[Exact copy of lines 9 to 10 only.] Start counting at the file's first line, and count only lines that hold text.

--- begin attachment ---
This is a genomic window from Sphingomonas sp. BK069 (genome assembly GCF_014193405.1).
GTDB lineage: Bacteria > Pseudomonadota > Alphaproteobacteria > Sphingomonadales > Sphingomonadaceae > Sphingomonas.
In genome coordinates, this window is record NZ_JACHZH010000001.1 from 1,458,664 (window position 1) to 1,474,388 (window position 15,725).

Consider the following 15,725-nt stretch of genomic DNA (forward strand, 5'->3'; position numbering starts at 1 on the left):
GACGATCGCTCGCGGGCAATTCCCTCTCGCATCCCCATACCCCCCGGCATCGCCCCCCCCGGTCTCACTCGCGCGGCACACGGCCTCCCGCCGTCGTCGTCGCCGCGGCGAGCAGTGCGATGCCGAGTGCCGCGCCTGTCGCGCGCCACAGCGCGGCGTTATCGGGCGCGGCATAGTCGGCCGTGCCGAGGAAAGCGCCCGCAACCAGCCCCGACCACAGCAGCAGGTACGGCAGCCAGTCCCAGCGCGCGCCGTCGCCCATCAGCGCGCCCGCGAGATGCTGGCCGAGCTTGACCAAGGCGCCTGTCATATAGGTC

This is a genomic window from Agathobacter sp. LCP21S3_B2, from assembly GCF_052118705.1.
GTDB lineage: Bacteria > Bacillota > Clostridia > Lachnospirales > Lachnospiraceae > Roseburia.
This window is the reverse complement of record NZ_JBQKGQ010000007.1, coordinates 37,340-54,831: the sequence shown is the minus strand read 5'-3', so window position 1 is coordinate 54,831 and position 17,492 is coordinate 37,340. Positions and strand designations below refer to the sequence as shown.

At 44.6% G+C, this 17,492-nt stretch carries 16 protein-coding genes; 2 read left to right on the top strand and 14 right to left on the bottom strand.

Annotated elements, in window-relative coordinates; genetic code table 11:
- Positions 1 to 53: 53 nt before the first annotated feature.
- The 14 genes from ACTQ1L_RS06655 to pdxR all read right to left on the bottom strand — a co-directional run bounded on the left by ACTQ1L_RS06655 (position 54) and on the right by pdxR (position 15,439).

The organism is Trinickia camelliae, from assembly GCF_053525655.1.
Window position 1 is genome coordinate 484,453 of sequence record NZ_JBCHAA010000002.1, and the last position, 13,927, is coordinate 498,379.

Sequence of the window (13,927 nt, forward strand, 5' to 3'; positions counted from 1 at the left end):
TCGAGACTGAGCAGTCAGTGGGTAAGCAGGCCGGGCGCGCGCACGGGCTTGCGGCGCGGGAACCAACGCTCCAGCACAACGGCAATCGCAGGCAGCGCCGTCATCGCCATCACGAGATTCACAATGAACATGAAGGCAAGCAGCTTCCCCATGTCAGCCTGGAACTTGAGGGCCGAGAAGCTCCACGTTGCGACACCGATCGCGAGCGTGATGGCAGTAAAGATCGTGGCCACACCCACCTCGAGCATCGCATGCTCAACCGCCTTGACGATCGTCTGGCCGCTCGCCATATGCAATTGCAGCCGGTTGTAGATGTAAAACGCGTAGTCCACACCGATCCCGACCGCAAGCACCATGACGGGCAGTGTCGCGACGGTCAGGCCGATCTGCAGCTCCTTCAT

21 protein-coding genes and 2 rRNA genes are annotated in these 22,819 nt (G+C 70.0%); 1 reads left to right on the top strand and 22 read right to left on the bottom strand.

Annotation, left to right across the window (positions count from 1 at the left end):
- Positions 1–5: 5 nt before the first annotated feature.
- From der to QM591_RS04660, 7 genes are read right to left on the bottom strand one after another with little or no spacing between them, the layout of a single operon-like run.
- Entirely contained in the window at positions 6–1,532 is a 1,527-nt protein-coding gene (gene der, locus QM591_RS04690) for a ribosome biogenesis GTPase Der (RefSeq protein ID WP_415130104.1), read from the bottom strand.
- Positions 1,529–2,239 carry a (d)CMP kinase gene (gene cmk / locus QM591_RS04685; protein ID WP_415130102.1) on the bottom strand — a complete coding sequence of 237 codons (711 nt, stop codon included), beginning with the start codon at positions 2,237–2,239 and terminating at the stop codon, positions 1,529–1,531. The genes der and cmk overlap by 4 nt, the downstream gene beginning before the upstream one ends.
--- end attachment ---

At 44.6% G+C, this 17,492-nt stretch carries 16 protein-coding genes; 2 read left to right on the top strand and 14 right to left on the bottom strand.

Annotated elements, in window-relative coordinates; genetic code table 11: